Vigil called at Cincinnati Zoo in tribute to slain gorilla
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A visitor steps away from the closed entrance to the Gorilla World exhibit at the Cincinnati Zoo & Botanical Garden, Sunday, May 29, 2016, in Cincinnati. On Saturday, a special zoo response team shot and killed Harambe, a 17-year-old gorilla, that grabbed and dragged a 4-year-old boy who fell into the gorilla exhibit moat. Authorities said the boy is expected to recover. He was taken to Cincinnati Children's Hospital Medical Center.
Animal rights activists gathered Monday for a Memorial Day vigil for the gorilla killed at the Cincinnati Zoo after a 4-year-old boy slipped into an exhibit and a special zoo response team concluded his life was in danger.
Anthony Seta of Cincinnati called the 17-year-old western lowland gorilla's death "a senseless tragedy," but said the purpose Monday wasn't to point fingers but a tribute to the gorilla named Harambe.
"People can shout at the parents and people can shout at the zoo," Seta said. "The fact is that a gorilla that just celebrated his birthday has been killed."
The gorilla's birthday was May 27, the day before he was shot.
There has been an outpouring on social media of people upset about the killing of the member of an endangered species. A Facebook page called "Justice for Harambe" created Saturday night had drawn wide attention, along with online petitions and another page calling for a June 5 protest at the zoo.
"I was just trying to make a tribute and it's really taken off from there," Kate Villanueva of Erlanger, Kentucky, said of the "Justice for Harambe" Facebook page.
Videos taken by zoo visitors showed the gorilla at times appeared to be protective of the boy, but also dragged him through the shallow moat.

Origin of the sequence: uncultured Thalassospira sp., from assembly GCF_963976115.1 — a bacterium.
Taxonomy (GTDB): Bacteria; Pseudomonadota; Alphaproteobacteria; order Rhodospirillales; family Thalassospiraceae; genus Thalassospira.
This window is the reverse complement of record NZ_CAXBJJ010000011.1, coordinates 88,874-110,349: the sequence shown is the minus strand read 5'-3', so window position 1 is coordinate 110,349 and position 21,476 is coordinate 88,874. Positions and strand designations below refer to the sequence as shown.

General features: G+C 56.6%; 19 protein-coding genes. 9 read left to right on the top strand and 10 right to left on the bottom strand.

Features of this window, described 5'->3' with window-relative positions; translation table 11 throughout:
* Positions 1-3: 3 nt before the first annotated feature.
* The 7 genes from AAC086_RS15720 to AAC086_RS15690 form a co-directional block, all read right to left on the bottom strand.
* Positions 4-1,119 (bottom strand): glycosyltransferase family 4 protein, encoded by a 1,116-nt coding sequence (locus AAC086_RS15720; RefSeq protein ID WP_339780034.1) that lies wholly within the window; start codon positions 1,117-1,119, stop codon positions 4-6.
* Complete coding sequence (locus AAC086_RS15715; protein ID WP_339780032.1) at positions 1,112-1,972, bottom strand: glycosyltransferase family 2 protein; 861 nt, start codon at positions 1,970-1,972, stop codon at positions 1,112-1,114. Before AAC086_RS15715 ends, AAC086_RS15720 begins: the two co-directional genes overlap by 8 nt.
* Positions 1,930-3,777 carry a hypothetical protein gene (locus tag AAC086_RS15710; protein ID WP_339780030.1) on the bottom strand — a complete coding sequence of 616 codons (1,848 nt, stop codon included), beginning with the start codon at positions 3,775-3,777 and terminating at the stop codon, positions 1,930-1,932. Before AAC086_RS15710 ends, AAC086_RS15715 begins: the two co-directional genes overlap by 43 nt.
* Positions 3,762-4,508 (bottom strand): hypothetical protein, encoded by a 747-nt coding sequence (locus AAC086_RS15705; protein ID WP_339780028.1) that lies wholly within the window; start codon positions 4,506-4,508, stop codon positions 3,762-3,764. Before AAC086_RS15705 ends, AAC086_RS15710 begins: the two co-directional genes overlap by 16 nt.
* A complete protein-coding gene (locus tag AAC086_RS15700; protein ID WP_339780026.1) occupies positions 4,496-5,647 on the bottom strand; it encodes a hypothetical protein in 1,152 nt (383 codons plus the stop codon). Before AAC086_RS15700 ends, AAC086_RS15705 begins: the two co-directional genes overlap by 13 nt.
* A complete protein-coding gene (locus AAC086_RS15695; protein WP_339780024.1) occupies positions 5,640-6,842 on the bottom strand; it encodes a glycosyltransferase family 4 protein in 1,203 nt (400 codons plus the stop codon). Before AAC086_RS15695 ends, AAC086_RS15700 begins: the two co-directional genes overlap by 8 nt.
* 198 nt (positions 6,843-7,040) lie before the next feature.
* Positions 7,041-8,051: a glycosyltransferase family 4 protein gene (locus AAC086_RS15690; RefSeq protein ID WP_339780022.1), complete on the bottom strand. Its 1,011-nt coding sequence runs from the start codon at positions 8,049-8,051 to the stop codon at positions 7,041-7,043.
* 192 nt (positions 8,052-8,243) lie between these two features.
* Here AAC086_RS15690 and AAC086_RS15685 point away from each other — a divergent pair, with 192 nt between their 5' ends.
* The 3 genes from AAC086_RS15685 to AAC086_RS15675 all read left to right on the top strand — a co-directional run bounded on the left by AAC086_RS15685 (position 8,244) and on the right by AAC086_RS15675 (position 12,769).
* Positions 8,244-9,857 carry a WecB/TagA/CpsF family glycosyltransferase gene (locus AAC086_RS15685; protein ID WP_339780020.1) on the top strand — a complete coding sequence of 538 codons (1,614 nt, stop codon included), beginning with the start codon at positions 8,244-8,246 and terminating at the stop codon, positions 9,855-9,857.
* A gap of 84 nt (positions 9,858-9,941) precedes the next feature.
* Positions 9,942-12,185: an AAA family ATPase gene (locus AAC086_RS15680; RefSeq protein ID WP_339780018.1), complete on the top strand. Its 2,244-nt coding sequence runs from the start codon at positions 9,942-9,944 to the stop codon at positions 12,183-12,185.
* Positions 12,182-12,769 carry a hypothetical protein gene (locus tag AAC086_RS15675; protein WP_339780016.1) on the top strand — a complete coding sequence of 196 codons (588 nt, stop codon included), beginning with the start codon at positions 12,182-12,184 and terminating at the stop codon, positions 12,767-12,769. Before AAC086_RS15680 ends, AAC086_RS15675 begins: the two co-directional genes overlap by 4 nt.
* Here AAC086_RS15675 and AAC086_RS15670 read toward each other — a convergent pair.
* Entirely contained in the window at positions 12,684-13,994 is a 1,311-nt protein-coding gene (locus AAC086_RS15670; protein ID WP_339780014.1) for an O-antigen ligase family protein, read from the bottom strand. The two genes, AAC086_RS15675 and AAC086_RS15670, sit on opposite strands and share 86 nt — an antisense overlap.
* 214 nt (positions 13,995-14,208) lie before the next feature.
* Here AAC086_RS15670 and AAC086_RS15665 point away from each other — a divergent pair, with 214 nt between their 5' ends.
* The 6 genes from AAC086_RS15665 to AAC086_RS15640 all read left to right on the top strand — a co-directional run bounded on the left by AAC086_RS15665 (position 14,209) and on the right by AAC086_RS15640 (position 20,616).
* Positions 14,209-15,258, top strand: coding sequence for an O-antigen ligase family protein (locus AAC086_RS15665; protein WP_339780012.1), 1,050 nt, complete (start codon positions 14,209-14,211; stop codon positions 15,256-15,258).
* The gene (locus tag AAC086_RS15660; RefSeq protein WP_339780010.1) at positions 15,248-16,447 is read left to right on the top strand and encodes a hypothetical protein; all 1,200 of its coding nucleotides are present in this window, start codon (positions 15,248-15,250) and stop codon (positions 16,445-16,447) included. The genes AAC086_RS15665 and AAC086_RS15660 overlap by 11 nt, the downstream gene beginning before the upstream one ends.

The zoo's director, Thane Maynard, said its dangerous animal response team that includes full-time animal keepers, veterinarians, and security staff made the right call to kill the gorilla. He said Saturday the 400-pound-plus gorilla didn't appear to be attacking the child, but was in an "agitated situation" and was "extremely strong." He said a tranquilizer wouldn't have immediately felled the gorilla, leaving the child in danger.
"We are heartbroken about losing Harambe, but a child's life was in danger and a quick decision had to be made," Maynard said in statement Sunday.
The boy was taken to Cincinnati Children's Hospital Medical Center for treatment and was released Saturday night. His parents said in a statement Sunday that he was "doing just fine."
Many social media commenters have criticized the boy's parents and said they should be held accountable. A Cincinnati police spokesman said there were no charges being considered. A spokeswoman for the family said Monday they had no plans to make additional comments.
"I do think there's a degree of responsibility they have to be held to," said Villanueva, a 28-year-old mother of two children. "You have to be watching your children at all times."
The People for the Ethical Treatment of Animals released a statement from its primatologist Julia Gallucci saying the zoo should have had better barriers between humans and gorillas.
"This tragedy is exactly why PETA urges families to stay away from any facility that displays animals as sideshows for humans to gawk at," the statement said.
The zoo said it's the first such spectator breach at Gorilla World since it opened in 1978 and that the exhibit undergoes regular outside inspections. The zoo said earlier this year it plans to expand the exhibit.
Gorilla World remained closed Monday.
- Editor:Albert | Source: The Associated Press
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